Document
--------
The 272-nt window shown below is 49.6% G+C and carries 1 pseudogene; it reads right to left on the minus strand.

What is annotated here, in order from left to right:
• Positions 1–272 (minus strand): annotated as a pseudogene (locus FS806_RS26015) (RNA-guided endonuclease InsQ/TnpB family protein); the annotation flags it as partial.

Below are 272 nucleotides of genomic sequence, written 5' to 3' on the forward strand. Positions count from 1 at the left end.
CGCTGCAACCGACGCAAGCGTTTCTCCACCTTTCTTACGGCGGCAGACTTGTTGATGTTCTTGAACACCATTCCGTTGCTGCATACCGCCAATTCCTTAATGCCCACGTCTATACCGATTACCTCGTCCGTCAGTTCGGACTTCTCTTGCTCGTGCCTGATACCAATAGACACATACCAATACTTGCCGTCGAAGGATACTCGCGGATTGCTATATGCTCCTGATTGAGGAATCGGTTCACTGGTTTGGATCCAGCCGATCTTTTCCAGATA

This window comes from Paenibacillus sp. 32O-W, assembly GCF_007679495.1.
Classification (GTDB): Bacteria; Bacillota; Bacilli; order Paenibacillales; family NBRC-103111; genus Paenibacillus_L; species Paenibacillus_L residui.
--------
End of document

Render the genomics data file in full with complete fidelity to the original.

The 272-nt window shown below is 49.6% G+C and carries 1 pseudogene; it reads right to left on the minus strand.

What is annotated here, in order from left to right:
• Positions 1–272 (minus strand): annotated as a pseudogene (locus FS806_RS26015) (RNA-guided endonuclease InsQ/TnpB family protein); the annotation flags it as partial.

Below are 272 nucleotides of genomic sequence, written 5' to 3' on the forward strand. Positions count from 1 at the left end.
CGCTGCAACCGACGCAAGCGTTTCTCCACCTTTCTTACGGCGGCAGACTTGTTGATGTTCTTGAACACCATTCCGTTGCTGCATACCGCCAATTCCTTAATGCCCACGTCTATACCGATTACCTCGTCCGTCAGTTCGGACTTCTCTTGCTCGTGCCTGATACCAATAGACACATACCAATACTTGCCGTCGAAGGATACTCGCGGATTGCTATATGCTCCTGATTGAGGAATCGGTTCACTGGTTTGGATCCAGCCGATCTTTTCCAGATA

This window comes from Paenibacillus sp. 32O-W, assembly GCF_007679495.1.
Classification (GTDB): Bacteria; Bacillota; Bacilli; order Paenibacillales; family NBRC-103111; genus Paenibacillus_L; species Paenibacillus_L residui.